In this issue of Converging News:
- Minute to Mentor: Following the Numbers
- Graduate Profile: Dane Kiambi, Ph.D.
- Graduate Program Overview
Minute to Mentor: Following the Numbers
Video by Ben Jarvis
Graduate Profile: Dane Kiambi, Ph.D.
By Lauren Glover, photos by David Vaughn
Every path to a doctorate is different for each person who works toward such distinction. For Dane Kiambi, Ph.D., the journey would begin in a Nairobi newsroom where he was considering a move from journalism to public relations. Because of his decision to leave his job as a reporter and switch to working at a public relations agency, Kiambi discovered his passion.
"I was fortunate to work with clients in various industries including banking, insurance, manufacturing and airlines," Kiambi said. "That is where I fell in love with public relations. That is where I said I wanted to learn more about the research and theories of PR."
His desire to learn more brought Kiambi across the Atlantic to Miami University in Ohio where he earned his master's communication degree.
In 2010, Kiambi's journey brought him to Lubbock to pursue a Ph.D. from the Texas Tech University College of Media & Communication.
Kiambi chose Texas Tech because the college fulfilled two criteria. One was faculty with research interests matching Kiambi's.
"Another one was hands-on experience," he said.
The college's doctoral program allows doctoral students to teach for 10 hours a week and research for 10 hours a week.
"Tech is very good at making sure that their students, especially doctoral students, leave here with that kind of experience," Kiambi said. "I could not be more thankful to the organizers or the program advisers of this graduate program for having come up with such an effective arrangement."
Kiambi said effective time management was essential to his success as a doctoral student.
"Any Ph.D. student that is in a three-year program like ours better know that there is no time to waste," he said. "Whether it is a Friday, Saturday or Sunday, there is no time to relax. You've got to get down to your work and finish it before the week starts."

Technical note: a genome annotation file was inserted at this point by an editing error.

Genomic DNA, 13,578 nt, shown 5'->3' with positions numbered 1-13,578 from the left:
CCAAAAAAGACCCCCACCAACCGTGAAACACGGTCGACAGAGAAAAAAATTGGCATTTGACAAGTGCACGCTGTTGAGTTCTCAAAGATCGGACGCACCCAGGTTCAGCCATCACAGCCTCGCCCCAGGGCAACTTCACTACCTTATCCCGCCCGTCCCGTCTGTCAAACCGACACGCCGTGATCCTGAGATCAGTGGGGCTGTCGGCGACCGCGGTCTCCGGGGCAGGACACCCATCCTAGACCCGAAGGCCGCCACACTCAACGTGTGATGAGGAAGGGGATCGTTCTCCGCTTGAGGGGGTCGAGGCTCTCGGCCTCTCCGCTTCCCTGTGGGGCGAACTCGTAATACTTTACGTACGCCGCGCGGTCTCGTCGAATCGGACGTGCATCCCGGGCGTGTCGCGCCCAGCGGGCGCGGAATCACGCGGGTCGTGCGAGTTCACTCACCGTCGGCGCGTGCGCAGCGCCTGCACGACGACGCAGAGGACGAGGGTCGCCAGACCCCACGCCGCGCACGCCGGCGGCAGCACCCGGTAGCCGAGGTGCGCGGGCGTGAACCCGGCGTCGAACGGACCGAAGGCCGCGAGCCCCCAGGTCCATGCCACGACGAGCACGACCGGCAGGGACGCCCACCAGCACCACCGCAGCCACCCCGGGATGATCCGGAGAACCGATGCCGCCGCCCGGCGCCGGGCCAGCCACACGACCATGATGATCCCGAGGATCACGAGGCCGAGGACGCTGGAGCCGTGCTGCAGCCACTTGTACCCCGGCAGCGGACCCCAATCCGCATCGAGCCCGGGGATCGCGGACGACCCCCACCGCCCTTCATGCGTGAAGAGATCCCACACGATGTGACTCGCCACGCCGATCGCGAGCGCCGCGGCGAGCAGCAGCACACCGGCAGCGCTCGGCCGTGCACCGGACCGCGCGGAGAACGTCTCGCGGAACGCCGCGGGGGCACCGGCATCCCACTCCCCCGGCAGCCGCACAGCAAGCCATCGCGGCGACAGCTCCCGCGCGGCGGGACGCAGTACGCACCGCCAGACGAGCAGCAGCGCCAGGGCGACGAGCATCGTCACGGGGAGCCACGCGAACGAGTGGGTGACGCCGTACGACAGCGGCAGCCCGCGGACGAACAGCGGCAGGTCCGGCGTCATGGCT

Kiambi does not attribute all of his success to time management. He also cites Assistant Professor Autumn Shafer, Ph.D., as a mentor.
"When it comes to working with professors, I was very lucky to get to work with Dr. Autumn Shafer," Kiambi said. "I have learned so much from her to a level that sometimes I wonder whether she's learned anything from me. I feel bad when I think of it from that perspective."
Kiambi and Shafer will continue to work together in the future as they finish several studies on crisis communication and strategic health communication in parts of East Africa.
On June 25, Kiambi successfully defended his dissertation about how four African countries can effectively manage their reputation in the United States.
After earning his Ph.D., Kiambi left Texas Tech to work as a tenure-track assistant professor for the University of Nebraska--Lincoln College of Journalism and Mass Communications. This fall he will start teaching two communications classes. Weiwu Zhang, Ph.D., assistant professor of public relations, taught Kiambi for two classes and served as a methods adviser on Kiambi's dissertation committee. He said Kiambi was given a good job offer.
"It's a good sign that a graduate of the Big 12 goes to the Big 10," Zhang said. "Usually it is the other way around.
"It attests to the quality of our Ph.D. program. It was a good offer, and we are obviously very thrilled to have that because it will let us recruit better students in the future."
Zhang said Kiambi's 2010 cohorts were the best graduate students he has seen so far.
"We want to continue that," he said.
This year's doctoral graduates include Patrick Merle, Ph.D., Sherice Gearhart, Ph.D., Clay Craig, Ph.D., Brandon Nutting, Ph.D., and Phillip Poe, Ph.D. Their respective placements are at Florida State University, University of Nebraska-Omaha, Coastal Carolina University, University of South Dakota, and Mississippi State University.